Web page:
There is always potential for identity theft, especially considering how digitized our world is. But don’t worry: There are measures you can take to reduce the possibility of this happening to you, especially when it comes to your credit and debit cards.
Read on to learn more about identity theft, its various forms and the steps you can take to safeguard yourself and your data from it.
What is identity theft?
Also known as ID theft, identity theft happens when someone steals another person's personal information and uses it without their permission. Thieves can partake in many criminal activities using your information, like applying for or maxing out credit cards, draining your bank accounts, or selling your data to another party.
The warning signs of identity theft can include receiving a bill for purchases you did not make, an unexpectedly rejected tax return, or alerts of suspicious activity by your credit company. No longer receiving household bills in the mail can also be a red flag, as a thief may have changed your address to keep you from seeing statements.
Types of identity theft
Described below are the seven most common ways for thieves to compromise your information.
Credit identity theft
This is when a thief uses your information to apply for a new line of credit. They will most likely use your birthdate and your Social Security number to do so.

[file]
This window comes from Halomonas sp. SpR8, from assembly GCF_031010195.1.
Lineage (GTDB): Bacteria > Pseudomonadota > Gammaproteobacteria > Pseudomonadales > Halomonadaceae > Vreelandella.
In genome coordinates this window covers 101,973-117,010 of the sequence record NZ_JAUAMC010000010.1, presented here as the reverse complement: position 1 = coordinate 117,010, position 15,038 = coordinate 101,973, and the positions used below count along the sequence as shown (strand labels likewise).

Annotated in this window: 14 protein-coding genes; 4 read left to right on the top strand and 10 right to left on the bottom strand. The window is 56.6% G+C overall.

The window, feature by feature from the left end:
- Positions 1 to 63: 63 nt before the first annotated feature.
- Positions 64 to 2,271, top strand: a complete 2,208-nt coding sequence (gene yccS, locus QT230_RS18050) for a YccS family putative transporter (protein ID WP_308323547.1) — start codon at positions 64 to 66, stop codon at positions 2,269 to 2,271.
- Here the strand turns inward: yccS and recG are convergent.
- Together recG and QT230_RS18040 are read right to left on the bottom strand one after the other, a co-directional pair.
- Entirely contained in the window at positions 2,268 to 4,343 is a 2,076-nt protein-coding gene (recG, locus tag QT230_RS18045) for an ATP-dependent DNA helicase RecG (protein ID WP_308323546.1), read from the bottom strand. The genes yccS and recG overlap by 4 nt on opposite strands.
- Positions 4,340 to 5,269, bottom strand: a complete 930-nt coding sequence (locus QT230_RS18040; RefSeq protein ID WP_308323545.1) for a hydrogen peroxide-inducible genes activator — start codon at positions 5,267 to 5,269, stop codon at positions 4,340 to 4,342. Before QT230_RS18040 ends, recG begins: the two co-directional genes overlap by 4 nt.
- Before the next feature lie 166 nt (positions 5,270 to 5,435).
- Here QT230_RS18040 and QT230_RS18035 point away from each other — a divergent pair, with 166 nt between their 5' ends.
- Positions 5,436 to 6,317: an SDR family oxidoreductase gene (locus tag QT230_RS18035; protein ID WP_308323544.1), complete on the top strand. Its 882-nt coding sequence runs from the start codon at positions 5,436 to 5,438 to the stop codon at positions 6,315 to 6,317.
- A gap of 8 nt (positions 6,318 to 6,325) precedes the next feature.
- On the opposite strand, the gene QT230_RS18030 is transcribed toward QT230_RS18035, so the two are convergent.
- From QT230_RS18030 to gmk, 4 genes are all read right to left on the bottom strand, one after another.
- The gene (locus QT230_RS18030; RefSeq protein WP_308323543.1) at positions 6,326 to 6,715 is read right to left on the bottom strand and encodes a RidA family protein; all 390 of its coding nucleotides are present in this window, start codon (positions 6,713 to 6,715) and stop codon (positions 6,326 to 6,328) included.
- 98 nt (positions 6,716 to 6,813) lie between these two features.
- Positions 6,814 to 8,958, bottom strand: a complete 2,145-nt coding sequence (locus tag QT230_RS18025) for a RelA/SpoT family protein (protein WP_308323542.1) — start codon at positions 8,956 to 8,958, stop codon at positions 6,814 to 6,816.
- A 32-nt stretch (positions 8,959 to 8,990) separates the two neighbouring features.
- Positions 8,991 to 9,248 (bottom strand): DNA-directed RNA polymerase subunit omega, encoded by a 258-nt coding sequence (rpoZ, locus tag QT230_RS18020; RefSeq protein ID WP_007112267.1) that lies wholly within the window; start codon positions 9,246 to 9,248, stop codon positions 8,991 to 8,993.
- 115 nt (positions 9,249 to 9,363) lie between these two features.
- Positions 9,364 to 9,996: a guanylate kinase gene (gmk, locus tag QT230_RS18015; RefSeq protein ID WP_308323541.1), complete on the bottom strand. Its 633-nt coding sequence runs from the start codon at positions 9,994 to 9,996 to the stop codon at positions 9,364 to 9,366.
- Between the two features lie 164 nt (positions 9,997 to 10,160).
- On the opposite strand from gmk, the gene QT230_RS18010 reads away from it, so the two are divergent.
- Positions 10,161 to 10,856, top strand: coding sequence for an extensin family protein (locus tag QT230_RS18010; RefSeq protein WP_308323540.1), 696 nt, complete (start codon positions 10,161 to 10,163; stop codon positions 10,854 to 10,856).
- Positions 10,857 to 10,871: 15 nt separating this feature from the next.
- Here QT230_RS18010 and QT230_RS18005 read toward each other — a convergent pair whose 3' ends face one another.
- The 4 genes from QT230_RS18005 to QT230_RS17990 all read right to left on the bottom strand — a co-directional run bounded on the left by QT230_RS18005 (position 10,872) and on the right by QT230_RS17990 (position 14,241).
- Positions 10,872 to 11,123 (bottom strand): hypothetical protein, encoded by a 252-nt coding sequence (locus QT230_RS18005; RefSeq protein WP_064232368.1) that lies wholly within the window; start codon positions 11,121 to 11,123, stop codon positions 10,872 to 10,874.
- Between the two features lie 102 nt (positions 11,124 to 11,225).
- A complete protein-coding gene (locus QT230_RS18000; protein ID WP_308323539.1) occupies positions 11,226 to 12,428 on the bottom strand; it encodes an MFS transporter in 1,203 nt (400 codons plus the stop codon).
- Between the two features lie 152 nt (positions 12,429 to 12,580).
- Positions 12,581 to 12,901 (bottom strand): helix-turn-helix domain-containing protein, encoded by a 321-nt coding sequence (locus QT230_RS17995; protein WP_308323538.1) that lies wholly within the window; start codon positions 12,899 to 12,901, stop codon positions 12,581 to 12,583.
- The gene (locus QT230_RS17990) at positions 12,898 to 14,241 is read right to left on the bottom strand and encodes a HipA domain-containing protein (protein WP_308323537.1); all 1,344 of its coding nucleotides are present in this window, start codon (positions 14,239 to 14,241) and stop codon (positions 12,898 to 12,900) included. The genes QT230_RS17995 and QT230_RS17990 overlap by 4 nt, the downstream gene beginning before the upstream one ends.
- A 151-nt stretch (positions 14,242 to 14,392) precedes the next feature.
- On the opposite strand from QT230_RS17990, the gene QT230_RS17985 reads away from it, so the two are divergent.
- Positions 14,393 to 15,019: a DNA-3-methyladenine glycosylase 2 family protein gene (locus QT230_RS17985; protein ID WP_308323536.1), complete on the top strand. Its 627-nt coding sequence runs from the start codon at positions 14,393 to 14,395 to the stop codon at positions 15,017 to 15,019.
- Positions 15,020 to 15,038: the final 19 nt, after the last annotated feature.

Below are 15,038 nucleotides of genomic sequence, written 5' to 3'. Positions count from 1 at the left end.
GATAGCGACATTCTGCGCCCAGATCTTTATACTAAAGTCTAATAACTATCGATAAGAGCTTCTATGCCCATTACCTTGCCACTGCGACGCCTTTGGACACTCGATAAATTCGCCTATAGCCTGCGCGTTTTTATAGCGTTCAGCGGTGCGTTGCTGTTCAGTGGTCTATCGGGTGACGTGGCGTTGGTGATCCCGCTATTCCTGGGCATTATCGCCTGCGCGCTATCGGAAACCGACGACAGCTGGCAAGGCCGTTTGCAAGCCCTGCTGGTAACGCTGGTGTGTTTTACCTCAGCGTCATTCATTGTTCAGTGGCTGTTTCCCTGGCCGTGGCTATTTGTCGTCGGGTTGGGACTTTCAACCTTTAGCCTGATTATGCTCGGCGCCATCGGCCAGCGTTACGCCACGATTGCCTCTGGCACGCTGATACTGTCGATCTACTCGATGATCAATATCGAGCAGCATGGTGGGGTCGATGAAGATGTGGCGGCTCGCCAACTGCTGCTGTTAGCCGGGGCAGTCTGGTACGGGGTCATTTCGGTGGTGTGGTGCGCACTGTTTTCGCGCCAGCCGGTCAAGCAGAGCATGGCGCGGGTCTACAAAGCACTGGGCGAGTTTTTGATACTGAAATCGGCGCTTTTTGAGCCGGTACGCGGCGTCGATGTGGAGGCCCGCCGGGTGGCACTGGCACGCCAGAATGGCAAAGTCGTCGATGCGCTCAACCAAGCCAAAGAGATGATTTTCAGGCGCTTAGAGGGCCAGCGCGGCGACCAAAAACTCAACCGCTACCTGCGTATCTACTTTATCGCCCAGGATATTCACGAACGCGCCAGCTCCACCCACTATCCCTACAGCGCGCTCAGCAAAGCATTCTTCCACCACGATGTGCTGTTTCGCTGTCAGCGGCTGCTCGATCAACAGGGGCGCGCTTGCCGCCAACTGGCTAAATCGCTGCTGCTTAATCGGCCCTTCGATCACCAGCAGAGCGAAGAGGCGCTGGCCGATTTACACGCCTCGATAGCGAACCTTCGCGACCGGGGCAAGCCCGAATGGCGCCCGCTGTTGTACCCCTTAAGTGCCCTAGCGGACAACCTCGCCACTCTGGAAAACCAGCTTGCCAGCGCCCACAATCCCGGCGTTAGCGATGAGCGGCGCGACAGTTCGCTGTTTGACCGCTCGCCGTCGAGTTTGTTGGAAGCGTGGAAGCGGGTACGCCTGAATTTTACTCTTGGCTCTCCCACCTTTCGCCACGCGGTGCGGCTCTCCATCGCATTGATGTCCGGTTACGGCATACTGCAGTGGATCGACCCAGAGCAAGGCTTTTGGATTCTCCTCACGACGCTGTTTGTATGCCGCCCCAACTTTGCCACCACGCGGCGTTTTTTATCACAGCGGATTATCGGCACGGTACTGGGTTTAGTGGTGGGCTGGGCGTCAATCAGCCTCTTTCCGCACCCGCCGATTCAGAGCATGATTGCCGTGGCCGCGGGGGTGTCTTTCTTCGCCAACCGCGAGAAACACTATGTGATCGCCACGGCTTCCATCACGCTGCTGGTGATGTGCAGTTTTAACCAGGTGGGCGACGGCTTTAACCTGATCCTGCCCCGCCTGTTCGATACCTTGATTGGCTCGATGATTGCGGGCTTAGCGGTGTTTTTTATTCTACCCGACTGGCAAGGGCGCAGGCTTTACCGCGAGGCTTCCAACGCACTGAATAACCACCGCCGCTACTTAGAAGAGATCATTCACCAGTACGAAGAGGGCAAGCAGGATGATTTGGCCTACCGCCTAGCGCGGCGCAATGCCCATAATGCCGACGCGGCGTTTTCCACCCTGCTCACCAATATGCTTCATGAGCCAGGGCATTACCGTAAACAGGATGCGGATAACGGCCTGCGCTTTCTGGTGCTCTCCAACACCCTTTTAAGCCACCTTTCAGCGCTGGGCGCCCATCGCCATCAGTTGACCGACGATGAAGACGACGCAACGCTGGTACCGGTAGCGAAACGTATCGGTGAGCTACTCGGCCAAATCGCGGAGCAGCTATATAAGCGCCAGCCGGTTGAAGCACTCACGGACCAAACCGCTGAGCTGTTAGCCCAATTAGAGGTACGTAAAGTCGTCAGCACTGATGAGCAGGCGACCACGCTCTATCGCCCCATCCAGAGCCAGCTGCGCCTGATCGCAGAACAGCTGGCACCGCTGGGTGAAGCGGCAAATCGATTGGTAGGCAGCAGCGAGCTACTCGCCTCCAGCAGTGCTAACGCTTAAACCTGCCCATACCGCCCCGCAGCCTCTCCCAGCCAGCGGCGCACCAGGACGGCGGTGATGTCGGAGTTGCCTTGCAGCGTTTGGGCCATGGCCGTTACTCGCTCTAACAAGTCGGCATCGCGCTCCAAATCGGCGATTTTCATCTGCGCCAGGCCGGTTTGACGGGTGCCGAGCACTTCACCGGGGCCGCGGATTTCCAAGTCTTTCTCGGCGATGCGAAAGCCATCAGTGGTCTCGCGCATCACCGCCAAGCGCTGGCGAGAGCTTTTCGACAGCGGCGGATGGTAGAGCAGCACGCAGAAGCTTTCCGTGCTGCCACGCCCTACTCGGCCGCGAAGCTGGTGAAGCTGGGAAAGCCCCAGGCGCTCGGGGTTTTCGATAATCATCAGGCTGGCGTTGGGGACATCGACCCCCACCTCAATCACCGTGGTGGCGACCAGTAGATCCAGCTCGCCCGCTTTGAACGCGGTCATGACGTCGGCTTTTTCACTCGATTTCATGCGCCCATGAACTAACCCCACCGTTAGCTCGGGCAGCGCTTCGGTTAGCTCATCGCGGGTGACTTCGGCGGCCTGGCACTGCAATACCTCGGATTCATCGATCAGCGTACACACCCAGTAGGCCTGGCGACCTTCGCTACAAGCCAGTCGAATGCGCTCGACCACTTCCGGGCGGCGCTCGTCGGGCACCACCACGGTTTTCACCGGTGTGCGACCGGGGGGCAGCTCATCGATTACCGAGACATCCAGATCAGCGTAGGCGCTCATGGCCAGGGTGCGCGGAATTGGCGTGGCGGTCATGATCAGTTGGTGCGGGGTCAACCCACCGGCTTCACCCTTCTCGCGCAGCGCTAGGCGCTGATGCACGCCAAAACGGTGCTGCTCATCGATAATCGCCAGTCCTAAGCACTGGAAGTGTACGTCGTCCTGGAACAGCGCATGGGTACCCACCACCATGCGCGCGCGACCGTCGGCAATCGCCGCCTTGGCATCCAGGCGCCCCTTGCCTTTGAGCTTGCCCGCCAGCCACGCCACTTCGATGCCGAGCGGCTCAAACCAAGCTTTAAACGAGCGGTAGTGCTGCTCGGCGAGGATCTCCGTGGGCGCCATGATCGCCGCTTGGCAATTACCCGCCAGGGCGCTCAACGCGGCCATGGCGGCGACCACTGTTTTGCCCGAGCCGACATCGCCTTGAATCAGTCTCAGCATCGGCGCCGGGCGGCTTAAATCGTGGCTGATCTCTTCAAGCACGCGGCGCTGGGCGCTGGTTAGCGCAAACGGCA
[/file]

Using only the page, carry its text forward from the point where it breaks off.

The primary warning sign includes an unexpected shift in your credit score.
Child identity theft
This refers to when a criminal steals a child's identity and applies for credit using their name. Unfortunately, this often goes undiscovered until the minor later applies for loans or a line credit of their own once they're of age.
Possible warning signs for child identity theft include a child suddenly receiving credit card offers or messages about late or missing payments.
Synthetic identity theft
This is when a third party steals and jumbles an individual's personal information to create a fake identity. Criminals will then apply for loans, credit cards, and mortgages, and make other payments under that false name.
Warning signs for this type of identity theft may also come later down the road. One indication, however, is if you try to freeze your credit and learn that your Social Security number is already in use.
Taxpayer identity theft
This happens when a thief uses someone's information to steal their tax returns.
If you're unable to file your taxes electronically or you receive a notice from the IRS of suspicious activity, you may have fallen victim to this type of identity theft. Filing your taxes early is a great way to stay ahead of criminals. If they happen to file with your name after you have, the IRS will know that an identity thief is at work.
Medical identity theft
Obtaining someone’s identity to acquire health care services is medical identity theft. This type of theft is dangerous because mixing medical histories can leave physicians with inaccurate information when making treatment decisions.
Any unfamiliar insurance claims that say your health benefits are used is a telltale sign of medical identity theft. Make sure you report this theft to both your insurance provider and your medical professionals.
This means criminals will use your information to access your financial accounts and then bar you from logging in by resetting all your passwords.